Yellow lights flicker in their dusty overhead shells, like moths trapped in glass. Wheelchairs wait empty in the corridor. Each footstep disturbs an embedded urine stench.
We pass open doors of elderly- shiny eyes poking out from furrowed skin and folds of starchy sheets. Who knew hope was in a footstep? In the distance, a shrivelled voice of vocal chords strained and mouth parched. The kind of yelp pulled from the string of boots. Help, it said. Help. It tugs my heart one way but feet go another. Guilt leaves an unwelcome taste.
I sit in the corner of the room where my Granddad lives out his days. They are numbered. The wrinkled weight of his body rests in a bed he has not left for four weeks, and counting. Muscles, nerves, control have all left him and he waits, we wait, they wait.
His bed faces the window- a sky grey with seriousness, the lone magpie perched on a tree bare from seasons change, the window glass marred with fingerprints forgotten.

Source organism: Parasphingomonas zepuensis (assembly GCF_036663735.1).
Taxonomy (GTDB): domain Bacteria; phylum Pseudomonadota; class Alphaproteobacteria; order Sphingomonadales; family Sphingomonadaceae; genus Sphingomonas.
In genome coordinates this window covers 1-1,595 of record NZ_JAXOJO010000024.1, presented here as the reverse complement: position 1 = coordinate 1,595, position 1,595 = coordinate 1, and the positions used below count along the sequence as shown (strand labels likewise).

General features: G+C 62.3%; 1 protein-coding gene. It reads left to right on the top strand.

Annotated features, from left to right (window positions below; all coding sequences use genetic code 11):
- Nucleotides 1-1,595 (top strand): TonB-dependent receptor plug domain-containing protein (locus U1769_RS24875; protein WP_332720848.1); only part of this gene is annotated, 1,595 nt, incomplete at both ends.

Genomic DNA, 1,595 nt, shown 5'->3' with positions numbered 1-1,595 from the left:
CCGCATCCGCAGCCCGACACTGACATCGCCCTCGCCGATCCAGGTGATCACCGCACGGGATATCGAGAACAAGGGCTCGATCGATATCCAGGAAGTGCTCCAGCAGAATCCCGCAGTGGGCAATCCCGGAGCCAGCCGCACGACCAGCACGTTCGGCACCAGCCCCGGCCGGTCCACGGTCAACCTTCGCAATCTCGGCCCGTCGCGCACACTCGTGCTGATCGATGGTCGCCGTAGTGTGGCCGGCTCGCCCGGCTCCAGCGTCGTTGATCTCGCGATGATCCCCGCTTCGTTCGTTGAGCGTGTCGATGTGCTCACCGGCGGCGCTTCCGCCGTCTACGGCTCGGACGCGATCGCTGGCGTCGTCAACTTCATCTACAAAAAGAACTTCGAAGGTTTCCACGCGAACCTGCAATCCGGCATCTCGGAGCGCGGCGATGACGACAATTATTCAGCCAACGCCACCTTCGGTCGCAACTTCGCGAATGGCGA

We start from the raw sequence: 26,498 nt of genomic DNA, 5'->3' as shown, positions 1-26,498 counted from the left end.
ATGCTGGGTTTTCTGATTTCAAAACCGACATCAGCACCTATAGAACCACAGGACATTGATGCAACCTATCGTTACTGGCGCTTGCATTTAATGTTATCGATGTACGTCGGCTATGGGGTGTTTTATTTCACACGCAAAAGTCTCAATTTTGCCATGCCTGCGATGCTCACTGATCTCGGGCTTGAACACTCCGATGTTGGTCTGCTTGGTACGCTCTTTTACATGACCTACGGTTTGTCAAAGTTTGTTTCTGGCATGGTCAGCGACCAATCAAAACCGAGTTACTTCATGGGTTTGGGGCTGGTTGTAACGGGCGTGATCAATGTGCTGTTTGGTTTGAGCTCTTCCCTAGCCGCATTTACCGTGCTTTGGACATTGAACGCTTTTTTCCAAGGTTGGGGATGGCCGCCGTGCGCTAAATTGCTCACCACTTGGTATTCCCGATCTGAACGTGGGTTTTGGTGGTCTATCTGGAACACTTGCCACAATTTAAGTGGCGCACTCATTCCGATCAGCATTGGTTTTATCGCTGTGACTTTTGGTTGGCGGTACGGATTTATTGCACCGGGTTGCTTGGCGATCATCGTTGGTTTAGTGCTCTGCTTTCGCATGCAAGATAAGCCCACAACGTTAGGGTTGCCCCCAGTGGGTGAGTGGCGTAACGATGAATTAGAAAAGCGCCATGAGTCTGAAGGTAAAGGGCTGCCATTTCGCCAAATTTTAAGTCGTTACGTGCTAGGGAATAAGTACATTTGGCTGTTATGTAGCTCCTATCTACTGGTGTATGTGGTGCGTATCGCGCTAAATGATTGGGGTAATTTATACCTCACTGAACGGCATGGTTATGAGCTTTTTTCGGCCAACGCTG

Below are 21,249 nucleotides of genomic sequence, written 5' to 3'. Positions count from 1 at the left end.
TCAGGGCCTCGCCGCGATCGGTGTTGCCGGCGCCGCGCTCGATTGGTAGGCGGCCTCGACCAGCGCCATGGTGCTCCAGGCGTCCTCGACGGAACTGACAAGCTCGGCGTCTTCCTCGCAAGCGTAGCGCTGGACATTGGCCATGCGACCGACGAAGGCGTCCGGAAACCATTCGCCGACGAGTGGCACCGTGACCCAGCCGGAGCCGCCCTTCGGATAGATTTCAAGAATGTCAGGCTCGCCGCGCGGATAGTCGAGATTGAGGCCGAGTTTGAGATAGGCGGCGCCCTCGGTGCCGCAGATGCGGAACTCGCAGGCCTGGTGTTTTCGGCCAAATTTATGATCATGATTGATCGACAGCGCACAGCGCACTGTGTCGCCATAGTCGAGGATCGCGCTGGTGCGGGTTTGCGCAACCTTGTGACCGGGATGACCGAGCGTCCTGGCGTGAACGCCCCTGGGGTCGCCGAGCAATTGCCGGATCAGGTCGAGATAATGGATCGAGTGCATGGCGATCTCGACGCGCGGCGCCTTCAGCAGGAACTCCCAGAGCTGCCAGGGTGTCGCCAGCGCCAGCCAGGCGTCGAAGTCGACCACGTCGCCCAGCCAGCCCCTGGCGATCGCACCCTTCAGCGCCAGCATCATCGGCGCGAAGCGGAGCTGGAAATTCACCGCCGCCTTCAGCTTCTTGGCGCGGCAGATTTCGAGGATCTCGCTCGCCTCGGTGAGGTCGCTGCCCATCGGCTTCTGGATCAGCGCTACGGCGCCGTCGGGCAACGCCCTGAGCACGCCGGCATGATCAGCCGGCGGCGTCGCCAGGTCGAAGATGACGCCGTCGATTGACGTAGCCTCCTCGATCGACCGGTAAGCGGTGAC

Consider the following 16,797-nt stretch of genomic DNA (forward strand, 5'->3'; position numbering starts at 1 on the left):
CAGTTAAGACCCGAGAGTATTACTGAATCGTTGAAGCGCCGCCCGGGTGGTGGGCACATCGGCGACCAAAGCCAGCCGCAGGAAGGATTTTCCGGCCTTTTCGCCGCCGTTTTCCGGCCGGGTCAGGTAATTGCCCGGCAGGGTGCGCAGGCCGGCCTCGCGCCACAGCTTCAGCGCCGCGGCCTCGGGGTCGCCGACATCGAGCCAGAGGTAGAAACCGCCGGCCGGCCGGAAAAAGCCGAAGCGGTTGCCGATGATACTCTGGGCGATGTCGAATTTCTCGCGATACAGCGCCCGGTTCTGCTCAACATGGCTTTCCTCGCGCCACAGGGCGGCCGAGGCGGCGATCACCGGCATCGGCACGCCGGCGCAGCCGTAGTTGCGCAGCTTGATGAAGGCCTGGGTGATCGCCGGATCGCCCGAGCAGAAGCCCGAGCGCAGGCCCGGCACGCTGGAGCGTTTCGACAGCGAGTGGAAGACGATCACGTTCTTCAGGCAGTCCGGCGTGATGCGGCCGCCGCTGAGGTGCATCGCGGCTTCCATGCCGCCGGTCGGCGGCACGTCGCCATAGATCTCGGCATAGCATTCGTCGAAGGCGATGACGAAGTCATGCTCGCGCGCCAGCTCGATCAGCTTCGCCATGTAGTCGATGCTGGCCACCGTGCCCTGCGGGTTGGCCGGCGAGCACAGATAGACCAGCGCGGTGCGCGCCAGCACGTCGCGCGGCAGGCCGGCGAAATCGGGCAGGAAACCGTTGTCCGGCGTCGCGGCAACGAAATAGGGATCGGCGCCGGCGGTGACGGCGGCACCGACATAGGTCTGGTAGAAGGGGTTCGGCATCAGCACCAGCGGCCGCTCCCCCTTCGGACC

But Granddad sees nothing.
With a bib around his neck we feed him spoonfuls of mashed food, share sad broken laughs with our Benjamin Button, the irony of life in reverse. I grasp his hand, stroking the lines of history carved into skin like a well-read map. Briefly, his grip tightens. Blue eyes fix on mine, lip quivers. 'I'm ready but I'm scared.'
It's a pithy whisper but I hear him. My fingertips stroke his brow and I engulf his frame in blankets, as if warmth will keep his fears at bay. It's a small comfort but to whom?
As we leave, the lights continue their amber dance in dusty shells and I wonder. Though his limbs are feeble, his mind is strong. My Granddad, the moth trapped in a glass. If I could set him free, he would fly.